VOIP over social networks threatens telcos

Next Story

Even Free Can't Compete With Music Piracy

Today’s announcement that MySpace’s 110 million active users will be able to make free calls using Skype-enabled version of MySpace’s IM client will set the cat amongst the telco pigeons everywhere.

MySpace users will be able to make calls using MySpaceIM without needing to download any additional Skype software or even to sign up for a Skype account. Revenue from premium Skype calls will be split. MySpace claims that MySpaceIM currently has over 25 million installed users. MySpaceIM with Skype will be launched in 20 countries.

This is a very smart move on behalf of Skype-owner eBay. But offering Skype as a B2B service for the first time, it could well monetise the service far more effectively than using it as a feature on eBay auctions ever would. It also puts Skype onto a roadmap of becoming the default “Telco 2.0”, since it remains a proprietary and not open system.

The next phase of this trend will be when Facebook launches a VOIP application. There is already Friendvox from the London-based Techenlightenment, but this is a third party application. Perhaps the smart thing to do now would be to either buy The Gizmo Project – which was the application bandied around recently when Skype had a major outage – or engineer a similar system which uses the non-proprietary SIP protocol. We’ll see.

Making a call over Facebook or MySpace may sound like not that big a deal, but because this is a ‘white-list’ of your friends and contacts, you won’t be called by anyone you don’t know or haven’t pre-approved. That may sound limiting, but it also means no more marketing calls as you sit down to Sunday lunch – something Americans would dearly welcome I gather.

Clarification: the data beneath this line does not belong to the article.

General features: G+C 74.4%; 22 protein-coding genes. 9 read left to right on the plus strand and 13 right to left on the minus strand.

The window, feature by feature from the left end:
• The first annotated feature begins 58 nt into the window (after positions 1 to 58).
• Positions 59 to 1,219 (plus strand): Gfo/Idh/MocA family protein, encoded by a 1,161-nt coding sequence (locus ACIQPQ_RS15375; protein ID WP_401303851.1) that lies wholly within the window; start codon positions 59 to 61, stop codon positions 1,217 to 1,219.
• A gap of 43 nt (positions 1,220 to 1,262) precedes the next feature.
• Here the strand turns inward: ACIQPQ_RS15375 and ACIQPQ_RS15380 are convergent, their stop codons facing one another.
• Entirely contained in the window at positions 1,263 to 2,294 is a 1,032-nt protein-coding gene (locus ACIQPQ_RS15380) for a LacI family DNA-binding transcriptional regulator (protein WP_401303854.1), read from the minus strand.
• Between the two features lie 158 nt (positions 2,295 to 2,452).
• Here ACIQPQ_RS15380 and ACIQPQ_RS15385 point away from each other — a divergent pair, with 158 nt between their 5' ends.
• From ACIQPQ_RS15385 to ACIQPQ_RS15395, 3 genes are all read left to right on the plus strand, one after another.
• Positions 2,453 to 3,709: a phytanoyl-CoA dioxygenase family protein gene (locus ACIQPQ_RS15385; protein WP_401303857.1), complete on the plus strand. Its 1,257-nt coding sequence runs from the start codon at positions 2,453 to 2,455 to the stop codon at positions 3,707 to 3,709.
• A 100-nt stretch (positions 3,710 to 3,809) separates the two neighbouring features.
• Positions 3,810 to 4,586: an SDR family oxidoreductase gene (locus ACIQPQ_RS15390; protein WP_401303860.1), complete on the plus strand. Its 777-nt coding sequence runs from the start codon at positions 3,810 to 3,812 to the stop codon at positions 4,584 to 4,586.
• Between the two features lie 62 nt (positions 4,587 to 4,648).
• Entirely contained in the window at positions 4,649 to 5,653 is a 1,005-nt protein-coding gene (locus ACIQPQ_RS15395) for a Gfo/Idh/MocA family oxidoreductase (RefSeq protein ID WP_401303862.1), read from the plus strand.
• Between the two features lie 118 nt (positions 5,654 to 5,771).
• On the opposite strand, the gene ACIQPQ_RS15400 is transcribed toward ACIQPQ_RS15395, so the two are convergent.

• http://www.flatplanetphone.com Moshe Maeir

    You are right on target. Voice is just another way of communications. So if I manage most of my communications on a social network. Why not throw in voice?
    Here at the Flat Planet Phone Company we enable the fast deployment of voice applications. It is interesting to note that we have seen recently a number of inquiries from social networks looking to add voice applications.

    As time goes on, it will be a default component of all networks. I hope though, that Skype will not be the enabler. Communications should be open and as long as Skype does not use SIP, it is not a candidate in my mind

  • http://www.broadstuff.com alan p

    The Telcos already know all this (well, the ones we have worked for certainly do ;)

    Its an opportunity as well as a threat.

    By the way, I seem to be getting an increasing number of spam calls on Skype, so i don’t think that telespamming will go away.

  • http://www.telco2.net chris barraclough

    I agree with Alan that Telcos are aware of this. Vodafone, for example, has just launched 360 as a way of aggregating the directories of the social networks (such as Facebook) so that the mobile network rather than ‘OTT VOIP’ remains the starting point for originating (and terminating) voice and messaging.

blog comments powered by Disqus